Inspired by Leigh Bardugo’s Language of Thorns. Written 31 July 2020
She knew, as all children did, that toys could will themselves alive in a way a child’s imagination couldn’t. True, the dreams of a child filled their chests with air, brought movement to their stiff limbs and opened their painted mouths. But a child cannot give their toys a will of its own, only impose theirs upon it.
Her aunt told her of the little soldier she had loved in her youth, who had willed himself alive and, in time, outgrew her. She told the story wistfully, like she still loved the soldier, but did not begrudge him his freedom. Armed with her aunt’s story, she promised herself to never will her toys to love her.
Many children lose the power to wake their toys as they grow. They forget the breath they once willed into dolls and trains and plush bears, and so they forget how. She did not. Her aunt was there to remind her.
She kept a small handful of toys, ones she thought might someday wish themselves alive. She wondered if her will would help or harm their chances.
It was a cold night when she awoke before the sunrise. Her window was cracked open, and the wind cut through her blankets. Having woke from restless dreaming, she rose, shivering, and crossed the smooth wooden floor to close the window. Her room was illuminated dimly by the moon, draining the color from the world and softening all its edges. As she did on all such nights, she pulled the dolls from the shelf above her bed, and, one by one, sat them in her lap and asked them questions in a low whisper.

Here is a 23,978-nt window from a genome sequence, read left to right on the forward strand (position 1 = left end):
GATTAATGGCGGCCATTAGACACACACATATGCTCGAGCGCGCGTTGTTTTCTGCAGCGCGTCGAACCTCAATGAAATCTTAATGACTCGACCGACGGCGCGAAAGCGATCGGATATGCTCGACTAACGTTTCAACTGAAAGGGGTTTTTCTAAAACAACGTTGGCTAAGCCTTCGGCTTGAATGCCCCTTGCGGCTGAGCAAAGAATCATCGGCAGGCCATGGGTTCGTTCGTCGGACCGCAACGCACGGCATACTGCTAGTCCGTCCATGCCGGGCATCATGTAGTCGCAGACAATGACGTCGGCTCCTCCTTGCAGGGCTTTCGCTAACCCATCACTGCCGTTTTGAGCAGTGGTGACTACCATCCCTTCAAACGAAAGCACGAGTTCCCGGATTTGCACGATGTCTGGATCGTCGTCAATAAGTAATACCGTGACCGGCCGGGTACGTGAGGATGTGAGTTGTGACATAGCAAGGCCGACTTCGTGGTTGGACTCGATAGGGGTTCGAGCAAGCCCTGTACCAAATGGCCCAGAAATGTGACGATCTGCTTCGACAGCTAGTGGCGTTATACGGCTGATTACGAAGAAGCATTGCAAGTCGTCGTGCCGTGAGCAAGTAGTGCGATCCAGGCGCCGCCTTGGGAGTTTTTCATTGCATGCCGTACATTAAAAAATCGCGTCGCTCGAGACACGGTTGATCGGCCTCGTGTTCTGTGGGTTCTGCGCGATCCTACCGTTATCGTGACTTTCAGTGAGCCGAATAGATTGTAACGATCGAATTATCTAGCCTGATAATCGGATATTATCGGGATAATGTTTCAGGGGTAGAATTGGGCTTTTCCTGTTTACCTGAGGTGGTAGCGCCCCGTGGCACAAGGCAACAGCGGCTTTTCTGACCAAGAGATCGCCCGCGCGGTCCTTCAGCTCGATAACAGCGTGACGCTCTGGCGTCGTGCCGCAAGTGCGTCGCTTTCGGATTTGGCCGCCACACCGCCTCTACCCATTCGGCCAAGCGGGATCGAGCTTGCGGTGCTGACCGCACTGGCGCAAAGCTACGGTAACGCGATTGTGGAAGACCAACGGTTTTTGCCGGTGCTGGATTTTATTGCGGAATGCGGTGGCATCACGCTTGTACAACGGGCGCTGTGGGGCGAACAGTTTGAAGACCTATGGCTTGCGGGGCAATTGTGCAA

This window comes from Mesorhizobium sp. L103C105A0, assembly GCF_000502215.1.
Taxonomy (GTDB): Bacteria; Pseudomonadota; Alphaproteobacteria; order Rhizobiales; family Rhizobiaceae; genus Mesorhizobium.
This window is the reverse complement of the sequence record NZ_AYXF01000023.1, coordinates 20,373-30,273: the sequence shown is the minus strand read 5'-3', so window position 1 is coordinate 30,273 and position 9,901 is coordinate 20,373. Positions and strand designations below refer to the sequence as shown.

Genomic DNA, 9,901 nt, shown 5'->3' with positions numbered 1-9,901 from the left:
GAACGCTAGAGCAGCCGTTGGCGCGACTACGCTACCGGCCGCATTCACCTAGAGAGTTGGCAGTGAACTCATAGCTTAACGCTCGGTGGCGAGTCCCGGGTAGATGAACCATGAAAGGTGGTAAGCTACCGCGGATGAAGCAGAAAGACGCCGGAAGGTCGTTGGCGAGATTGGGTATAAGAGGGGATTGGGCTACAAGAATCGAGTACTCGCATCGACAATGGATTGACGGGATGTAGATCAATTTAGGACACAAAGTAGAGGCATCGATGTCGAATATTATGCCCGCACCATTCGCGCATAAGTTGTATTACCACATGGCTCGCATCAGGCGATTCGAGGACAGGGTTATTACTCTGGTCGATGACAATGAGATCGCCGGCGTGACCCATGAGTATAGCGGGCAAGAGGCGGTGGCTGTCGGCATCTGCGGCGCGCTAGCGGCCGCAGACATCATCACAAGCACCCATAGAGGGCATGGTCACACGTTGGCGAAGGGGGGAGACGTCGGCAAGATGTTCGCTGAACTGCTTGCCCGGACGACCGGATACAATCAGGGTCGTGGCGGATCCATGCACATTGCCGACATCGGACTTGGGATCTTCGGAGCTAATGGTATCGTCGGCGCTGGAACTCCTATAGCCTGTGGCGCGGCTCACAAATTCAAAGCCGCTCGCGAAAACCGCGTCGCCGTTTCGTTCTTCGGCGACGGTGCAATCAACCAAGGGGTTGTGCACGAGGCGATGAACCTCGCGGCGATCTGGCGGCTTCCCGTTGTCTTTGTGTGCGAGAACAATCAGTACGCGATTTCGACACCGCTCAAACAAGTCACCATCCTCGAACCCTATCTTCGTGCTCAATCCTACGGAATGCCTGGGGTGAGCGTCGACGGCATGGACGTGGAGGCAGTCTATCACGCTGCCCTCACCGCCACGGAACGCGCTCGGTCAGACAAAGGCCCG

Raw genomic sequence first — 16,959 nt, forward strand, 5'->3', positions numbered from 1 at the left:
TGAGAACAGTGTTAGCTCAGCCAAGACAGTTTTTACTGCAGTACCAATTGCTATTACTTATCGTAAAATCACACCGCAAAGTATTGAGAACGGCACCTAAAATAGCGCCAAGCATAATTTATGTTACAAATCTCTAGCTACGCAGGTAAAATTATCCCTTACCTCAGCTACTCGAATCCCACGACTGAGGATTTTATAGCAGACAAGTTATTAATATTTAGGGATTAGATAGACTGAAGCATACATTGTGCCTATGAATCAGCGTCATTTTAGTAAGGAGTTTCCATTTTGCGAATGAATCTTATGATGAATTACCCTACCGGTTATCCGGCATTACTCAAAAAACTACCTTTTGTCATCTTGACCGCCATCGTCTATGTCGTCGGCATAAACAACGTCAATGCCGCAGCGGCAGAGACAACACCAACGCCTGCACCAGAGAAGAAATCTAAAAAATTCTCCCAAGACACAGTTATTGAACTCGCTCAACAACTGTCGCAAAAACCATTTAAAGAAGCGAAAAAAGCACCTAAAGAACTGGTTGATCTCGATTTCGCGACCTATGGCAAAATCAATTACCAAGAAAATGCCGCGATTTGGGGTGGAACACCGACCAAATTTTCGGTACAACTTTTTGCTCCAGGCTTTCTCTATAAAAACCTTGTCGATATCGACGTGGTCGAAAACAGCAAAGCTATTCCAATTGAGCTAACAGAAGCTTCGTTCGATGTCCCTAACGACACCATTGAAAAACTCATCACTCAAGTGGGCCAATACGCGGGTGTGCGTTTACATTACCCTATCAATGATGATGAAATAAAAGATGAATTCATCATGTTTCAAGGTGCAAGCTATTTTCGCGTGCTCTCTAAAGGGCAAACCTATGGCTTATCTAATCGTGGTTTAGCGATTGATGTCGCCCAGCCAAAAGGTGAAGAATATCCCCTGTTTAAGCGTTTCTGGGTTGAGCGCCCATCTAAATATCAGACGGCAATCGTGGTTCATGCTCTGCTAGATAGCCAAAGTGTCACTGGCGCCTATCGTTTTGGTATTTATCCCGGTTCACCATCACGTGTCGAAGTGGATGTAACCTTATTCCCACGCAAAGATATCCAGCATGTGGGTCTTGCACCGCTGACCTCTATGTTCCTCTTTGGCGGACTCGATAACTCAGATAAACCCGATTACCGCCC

“Are you awake?” she asked the thin dancer in a pale pink gown and silver corset.
“I am,” the doll replied softly.
“Are you a dancer?” she prodded.
She sighed. “Will you dance with me?” The doll grew to a head above the girl, and twirled her around a pale pink ballroom filled with the dancer’s sisters, each of whom arrived as she thought their names.